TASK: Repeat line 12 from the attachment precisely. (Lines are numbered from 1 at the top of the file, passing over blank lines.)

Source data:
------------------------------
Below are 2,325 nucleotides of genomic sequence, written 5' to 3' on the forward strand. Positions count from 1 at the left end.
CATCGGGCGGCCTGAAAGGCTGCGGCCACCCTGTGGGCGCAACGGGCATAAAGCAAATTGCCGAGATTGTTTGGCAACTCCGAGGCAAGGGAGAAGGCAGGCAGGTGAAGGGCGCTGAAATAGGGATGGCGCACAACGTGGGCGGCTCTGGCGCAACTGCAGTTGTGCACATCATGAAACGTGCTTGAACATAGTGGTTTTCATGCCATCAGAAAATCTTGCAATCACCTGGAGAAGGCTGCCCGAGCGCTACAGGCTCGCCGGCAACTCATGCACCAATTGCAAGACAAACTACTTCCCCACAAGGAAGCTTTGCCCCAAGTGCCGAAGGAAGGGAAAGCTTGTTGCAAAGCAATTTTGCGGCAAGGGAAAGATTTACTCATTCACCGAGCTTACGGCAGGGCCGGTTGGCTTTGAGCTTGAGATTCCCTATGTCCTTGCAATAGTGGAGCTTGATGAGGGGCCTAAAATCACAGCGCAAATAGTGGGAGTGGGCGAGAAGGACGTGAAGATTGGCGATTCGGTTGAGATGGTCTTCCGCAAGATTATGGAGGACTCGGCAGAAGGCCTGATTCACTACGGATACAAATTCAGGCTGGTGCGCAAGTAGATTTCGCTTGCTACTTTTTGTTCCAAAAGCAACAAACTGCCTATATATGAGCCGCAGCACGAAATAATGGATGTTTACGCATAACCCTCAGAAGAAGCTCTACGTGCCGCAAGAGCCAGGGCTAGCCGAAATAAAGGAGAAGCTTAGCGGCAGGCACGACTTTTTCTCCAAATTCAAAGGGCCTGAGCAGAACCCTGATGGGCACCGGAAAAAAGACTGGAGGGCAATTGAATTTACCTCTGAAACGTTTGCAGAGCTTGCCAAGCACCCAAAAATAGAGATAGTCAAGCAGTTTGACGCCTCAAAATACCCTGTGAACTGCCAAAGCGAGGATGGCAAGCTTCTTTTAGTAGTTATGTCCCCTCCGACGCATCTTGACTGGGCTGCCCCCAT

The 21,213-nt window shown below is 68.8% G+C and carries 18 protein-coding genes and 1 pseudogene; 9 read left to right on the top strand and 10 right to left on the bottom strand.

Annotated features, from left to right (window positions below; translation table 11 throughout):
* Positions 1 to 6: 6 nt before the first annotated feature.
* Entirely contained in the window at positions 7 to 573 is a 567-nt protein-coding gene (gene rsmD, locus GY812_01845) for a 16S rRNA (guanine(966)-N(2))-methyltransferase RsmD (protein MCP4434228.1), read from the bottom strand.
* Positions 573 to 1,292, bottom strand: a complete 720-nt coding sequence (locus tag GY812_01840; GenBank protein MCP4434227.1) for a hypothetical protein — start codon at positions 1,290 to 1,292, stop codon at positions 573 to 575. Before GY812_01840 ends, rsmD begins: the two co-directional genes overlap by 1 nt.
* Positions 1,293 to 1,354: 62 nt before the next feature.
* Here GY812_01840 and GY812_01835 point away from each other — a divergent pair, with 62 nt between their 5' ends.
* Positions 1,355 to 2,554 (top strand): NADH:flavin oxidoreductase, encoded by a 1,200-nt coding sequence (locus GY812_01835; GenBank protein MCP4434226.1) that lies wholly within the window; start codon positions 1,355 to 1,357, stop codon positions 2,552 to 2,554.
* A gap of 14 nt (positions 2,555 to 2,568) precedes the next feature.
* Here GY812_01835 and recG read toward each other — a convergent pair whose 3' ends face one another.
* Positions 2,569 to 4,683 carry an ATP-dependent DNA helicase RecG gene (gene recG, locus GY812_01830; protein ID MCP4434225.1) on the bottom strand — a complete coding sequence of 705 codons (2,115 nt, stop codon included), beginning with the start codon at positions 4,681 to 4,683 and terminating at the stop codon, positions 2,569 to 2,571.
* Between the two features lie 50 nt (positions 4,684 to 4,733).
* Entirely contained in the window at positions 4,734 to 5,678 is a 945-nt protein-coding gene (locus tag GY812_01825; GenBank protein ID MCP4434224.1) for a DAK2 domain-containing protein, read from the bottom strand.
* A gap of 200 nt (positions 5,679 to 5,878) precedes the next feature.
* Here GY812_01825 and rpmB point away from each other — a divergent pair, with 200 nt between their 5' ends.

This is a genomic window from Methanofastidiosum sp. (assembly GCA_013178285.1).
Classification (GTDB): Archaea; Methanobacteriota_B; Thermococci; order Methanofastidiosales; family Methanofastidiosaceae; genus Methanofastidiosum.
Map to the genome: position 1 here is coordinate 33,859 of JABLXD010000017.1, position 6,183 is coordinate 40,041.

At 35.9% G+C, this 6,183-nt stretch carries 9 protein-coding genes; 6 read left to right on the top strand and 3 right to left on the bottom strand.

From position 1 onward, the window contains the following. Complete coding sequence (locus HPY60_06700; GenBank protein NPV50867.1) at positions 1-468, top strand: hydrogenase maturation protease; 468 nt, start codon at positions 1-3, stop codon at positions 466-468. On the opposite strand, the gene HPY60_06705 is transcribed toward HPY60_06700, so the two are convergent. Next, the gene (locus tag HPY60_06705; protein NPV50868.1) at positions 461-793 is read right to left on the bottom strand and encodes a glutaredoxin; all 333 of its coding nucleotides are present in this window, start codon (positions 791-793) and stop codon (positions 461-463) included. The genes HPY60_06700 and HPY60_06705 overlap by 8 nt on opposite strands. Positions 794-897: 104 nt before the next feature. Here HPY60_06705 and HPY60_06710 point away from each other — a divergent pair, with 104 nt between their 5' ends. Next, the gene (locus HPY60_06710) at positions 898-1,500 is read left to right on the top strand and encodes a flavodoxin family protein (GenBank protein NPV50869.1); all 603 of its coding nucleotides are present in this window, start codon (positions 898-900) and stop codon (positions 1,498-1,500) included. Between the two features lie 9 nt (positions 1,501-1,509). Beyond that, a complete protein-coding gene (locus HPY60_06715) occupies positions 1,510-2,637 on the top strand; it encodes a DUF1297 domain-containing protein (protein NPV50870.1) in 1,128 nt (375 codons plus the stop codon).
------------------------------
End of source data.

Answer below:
* Here GY812_01835 and recG read toward each other — a convergent pair whose 3' ends face one another.